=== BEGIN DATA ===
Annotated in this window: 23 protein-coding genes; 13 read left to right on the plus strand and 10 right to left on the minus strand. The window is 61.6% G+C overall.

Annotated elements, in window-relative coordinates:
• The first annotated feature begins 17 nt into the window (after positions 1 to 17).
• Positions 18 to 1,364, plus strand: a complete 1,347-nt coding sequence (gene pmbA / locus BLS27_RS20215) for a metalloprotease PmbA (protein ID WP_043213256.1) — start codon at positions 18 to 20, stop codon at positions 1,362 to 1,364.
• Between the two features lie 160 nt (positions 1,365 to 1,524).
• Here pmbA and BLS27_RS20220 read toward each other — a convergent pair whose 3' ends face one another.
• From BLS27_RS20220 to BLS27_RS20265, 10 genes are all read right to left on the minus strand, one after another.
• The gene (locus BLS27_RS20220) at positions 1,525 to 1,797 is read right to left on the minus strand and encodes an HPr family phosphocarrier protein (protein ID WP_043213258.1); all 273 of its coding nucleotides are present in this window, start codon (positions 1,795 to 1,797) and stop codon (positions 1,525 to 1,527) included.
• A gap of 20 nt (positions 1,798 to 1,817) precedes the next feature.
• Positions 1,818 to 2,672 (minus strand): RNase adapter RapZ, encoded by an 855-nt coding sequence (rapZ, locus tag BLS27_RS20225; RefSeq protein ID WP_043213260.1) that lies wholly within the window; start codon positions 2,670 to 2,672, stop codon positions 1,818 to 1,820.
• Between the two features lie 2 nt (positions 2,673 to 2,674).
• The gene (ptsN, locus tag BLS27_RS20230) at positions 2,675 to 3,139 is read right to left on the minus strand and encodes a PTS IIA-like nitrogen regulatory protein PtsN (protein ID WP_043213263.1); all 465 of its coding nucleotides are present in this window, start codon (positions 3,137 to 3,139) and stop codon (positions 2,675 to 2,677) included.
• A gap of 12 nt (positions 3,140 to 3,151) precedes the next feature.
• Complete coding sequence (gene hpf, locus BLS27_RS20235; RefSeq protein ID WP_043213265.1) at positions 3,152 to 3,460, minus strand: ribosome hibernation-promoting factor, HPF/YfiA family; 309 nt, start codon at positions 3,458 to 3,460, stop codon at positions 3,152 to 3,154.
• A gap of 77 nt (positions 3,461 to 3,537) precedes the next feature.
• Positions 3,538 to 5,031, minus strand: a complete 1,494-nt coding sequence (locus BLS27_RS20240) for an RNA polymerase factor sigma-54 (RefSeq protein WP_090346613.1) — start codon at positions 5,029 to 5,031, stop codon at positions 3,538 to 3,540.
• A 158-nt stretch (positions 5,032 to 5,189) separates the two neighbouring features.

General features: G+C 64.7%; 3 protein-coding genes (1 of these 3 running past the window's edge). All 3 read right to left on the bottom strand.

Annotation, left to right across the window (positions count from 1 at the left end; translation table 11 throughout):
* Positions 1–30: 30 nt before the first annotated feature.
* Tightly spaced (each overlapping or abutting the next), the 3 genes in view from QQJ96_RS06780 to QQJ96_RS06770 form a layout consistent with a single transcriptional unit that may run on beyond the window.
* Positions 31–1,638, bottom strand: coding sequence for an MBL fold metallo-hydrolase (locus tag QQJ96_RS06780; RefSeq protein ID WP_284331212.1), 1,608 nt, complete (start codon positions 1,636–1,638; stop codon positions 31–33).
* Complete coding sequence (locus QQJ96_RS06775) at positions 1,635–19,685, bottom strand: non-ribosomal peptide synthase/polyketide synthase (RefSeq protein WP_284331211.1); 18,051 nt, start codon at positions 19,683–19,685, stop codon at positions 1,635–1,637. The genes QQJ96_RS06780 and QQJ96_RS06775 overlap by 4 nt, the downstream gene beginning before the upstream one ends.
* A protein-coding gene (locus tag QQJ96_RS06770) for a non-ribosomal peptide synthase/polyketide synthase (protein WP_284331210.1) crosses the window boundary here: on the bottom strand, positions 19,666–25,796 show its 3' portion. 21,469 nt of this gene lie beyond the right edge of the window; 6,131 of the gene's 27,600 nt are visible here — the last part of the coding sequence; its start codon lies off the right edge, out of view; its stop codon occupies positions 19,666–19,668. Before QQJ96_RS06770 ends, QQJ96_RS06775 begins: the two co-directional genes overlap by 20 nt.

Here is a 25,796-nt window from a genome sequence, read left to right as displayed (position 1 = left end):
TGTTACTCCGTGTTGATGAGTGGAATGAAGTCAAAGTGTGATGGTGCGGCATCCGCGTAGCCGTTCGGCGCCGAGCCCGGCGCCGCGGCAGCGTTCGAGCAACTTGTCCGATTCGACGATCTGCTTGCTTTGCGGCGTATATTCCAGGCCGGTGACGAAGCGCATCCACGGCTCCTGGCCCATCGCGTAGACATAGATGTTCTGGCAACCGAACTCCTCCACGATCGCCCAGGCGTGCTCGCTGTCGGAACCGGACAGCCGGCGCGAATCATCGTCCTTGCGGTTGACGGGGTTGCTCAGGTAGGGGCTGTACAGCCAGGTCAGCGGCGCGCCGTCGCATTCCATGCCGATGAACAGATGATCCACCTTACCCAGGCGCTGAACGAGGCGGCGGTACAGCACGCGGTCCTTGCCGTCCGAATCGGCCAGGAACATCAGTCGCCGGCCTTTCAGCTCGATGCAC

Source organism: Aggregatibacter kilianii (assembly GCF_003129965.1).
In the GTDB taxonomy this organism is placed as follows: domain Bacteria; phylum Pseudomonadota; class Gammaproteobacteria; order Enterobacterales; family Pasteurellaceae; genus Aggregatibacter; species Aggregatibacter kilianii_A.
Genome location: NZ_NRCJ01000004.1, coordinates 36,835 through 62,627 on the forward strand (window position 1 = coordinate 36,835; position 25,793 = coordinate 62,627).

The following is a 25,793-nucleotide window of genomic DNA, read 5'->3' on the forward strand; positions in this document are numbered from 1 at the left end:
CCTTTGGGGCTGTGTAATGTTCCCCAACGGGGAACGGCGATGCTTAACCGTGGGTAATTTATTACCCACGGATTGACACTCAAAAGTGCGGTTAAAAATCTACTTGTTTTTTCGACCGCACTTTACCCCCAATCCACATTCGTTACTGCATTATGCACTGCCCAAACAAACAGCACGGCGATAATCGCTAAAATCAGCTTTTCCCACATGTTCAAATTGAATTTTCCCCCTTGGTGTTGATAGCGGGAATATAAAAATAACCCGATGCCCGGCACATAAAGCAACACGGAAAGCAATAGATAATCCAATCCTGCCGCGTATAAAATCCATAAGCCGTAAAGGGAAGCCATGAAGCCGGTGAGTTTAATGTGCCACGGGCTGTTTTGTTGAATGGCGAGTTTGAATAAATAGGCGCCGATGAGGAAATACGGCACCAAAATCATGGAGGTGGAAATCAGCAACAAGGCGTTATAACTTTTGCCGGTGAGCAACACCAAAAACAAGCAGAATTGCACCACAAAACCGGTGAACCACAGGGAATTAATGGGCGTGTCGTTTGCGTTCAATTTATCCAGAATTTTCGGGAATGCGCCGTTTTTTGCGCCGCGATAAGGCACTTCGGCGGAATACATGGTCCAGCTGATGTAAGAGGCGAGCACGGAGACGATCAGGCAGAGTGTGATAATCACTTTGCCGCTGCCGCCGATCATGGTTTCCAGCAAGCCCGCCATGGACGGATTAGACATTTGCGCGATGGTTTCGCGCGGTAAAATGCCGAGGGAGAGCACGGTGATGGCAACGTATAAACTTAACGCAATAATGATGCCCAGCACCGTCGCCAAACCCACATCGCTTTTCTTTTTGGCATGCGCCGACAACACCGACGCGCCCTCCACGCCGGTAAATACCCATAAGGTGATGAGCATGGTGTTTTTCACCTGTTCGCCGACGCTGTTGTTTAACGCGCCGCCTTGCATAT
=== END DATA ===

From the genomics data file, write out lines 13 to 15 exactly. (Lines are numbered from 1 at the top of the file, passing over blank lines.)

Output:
• A gap of 12 nt (positions 3,140 to 3,151) precedes the next feature.
• Complete coding sequence (gene hpf, locus BLS27_RS20235; RefSeq protein ID WP_043213265.1) at positions 3,152 to 3,460, minus strand: ribosome hibernation-promoting factor, HPF/YfiA family; 309 nt, start codon at positions 3,458 to 3,460, stop codon at positions 3,152 to 3,154.
• A gap of 77 nt (positions 3,461 to 3,537) precedes the next feature.